2931 words - 12 pages “Does the placebo effect really work?” We’ve all been there, sitting in the waiting room surrounded by people coughing a spluttering all over you, surely making you worse rather than better. Then, half an hour after your appointment time, your name is called and you reach the safe (sanitary) haven of the doctor’s office. After a poke and a prod, and a rather uncomfortable “Aaaaahh!” with an ice-lolly stick half way down your throat and a light

Sex Education: Does It Really Work?

2295 words - 9 pages transfer of bodily fluids such as blood or semen from an infected person to one who is not. This includes sexual activity, intravenous drug use, and blood transfusions. Many people are still contracting AIDS through sexual contact even though there has been a nationwide awareness program. It is a fact that '2.5 million teenagers are affected by sexually transmitted diseases each year' ('The Effects' 632). This statistic does not take into account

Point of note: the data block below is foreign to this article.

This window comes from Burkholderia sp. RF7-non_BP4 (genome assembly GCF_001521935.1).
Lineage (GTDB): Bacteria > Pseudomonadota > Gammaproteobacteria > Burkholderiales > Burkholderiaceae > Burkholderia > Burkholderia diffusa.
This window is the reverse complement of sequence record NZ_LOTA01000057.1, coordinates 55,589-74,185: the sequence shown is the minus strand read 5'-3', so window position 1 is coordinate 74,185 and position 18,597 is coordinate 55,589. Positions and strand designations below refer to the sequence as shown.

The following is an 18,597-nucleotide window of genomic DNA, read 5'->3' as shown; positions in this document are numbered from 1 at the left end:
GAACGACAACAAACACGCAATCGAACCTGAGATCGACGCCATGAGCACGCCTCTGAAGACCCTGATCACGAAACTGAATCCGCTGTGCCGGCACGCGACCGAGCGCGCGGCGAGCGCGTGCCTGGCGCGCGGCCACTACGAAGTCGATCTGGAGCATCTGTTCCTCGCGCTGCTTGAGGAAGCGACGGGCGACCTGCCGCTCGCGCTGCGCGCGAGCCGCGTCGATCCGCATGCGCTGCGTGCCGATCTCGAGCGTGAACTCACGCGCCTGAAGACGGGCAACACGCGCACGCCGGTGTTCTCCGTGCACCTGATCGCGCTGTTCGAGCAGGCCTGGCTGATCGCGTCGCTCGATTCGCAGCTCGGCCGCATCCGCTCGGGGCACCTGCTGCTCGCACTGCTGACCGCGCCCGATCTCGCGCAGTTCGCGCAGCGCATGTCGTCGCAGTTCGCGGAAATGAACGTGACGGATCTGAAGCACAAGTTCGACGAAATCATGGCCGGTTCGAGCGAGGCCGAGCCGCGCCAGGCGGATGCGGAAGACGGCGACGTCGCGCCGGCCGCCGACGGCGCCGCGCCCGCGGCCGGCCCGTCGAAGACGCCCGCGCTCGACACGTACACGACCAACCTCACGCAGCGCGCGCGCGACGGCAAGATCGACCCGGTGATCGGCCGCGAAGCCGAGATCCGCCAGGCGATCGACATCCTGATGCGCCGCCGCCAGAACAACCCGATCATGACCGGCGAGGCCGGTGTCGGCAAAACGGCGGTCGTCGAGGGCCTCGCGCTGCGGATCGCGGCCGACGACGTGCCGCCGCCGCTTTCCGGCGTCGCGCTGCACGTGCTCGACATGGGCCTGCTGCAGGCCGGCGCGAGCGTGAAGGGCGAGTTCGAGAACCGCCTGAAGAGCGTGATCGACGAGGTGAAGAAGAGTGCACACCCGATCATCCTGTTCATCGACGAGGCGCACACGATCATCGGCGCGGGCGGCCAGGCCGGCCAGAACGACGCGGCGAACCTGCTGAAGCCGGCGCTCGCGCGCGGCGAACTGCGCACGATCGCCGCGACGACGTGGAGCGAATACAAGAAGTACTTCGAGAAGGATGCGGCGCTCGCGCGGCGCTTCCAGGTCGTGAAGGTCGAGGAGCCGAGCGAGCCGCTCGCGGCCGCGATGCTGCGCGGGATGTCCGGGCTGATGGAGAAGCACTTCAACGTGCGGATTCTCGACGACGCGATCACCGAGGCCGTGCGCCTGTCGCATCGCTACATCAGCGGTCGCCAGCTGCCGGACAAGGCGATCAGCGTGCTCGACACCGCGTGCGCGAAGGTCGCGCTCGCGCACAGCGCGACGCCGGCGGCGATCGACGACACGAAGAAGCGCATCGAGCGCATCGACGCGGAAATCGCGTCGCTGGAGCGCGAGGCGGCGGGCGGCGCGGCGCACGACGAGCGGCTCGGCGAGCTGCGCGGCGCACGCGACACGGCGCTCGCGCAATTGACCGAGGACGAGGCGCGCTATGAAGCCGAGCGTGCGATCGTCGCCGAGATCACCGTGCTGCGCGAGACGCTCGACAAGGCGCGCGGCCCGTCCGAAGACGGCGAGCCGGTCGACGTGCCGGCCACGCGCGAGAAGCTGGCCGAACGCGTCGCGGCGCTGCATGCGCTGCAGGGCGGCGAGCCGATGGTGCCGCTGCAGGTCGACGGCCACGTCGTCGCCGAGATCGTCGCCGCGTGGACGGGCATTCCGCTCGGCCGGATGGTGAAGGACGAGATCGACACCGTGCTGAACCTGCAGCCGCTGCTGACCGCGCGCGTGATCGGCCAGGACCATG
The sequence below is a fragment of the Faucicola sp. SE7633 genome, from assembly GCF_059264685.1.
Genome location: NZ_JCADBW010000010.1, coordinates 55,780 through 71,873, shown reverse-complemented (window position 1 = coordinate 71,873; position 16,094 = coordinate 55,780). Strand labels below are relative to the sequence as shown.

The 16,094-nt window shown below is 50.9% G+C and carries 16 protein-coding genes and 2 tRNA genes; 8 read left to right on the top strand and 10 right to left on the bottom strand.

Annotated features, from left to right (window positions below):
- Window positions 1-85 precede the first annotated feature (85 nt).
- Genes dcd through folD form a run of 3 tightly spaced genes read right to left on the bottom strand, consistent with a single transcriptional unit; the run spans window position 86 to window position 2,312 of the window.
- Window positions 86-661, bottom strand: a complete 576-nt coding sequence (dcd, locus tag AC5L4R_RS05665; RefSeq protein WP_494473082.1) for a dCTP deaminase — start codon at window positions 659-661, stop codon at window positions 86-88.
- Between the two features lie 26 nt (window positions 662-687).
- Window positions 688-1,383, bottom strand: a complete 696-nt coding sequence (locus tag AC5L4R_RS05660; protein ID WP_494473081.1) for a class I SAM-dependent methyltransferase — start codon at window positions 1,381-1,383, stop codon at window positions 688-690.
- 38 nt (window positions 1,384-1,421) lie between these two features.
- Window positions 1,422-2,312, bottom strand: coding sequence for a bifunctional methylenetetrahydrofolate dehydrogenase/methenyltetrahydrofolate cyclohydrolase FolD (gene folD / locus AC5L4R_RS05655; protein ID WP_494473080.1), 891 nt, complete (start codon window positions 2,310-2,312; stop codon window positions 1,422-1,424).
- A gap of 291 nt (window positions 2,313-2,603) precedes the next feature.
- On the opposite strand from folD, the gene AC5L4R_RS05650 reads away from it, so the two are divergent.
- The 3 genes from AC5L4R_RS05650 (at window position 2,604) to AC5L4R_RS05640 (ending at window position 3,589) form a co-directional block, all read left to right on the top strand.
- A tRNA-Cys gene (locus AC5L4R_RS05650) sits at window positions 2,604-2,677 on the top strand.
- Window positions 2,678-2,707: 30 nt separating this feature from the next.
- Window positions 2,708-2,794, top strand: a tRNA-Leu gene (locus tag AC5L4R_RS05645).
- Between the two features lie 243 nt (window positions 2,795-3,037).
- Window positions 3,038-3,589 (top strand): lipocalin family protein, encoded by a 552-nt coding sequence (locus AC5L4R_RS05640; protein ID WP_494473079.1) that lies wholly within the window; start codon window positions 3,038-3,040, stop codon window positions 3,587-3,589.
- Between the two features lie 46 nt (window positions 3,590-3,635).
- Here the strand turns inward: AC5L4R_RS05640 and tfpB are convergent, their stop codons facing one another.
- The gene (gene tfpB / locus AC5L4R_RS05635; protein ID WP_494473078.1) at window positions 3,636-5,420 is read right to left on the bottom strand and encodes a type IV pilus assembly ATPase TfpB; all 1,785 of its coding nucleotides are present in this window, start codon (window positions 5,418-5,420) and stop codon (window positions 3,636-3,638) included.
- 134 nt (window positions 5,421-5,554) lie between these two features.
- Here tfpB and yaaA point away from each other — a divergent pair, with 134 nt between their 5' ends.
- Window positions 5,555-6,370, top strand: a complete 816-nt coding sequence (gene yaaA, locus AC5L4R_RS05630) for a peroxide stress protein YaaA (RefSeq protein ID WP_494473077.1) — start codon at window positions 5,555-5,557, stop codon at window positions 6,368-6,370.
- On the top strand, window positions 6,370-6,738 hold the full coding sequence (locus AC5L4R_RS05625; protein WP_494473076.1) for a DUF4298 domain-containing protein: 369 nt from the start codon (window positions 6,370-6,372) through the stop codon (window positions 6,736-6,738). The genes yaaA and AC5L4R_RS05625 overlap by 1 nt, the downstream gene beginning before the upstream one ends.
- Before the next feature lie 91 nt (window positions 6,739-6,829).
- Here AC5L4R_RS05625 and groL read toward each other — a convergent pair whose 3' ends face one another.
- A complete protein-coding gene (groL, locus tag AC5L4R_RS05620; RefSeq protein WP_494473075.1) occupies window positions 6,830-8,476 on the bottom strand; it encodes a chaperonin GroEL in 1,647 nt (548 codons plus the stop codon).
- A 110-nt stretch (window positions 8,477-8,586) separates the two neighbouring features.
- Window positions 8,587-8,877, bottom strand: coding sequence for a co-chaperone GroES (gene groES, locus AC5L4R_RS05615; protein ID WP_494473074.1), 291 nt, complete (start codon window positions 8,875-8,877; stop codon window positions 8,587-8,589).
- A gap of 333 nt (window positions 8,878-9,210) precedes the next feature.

Welfare To Work: Does It Really Benefit Single Parents?

970 words - 4 pages Welfare to Work: Does It Really Benefit Single Parents? When President Clinton signed the Personal Responsible & Work Opportunity Reconciliation Act in August of 1996, it ended welfare as we know it. Under this reform, wages and earnings replaced welfare, but many critics felt only problems arose from this program. Welfare to work forces poor and single parents into jobs that do not supply sufficient living wages (Albelda 1). These single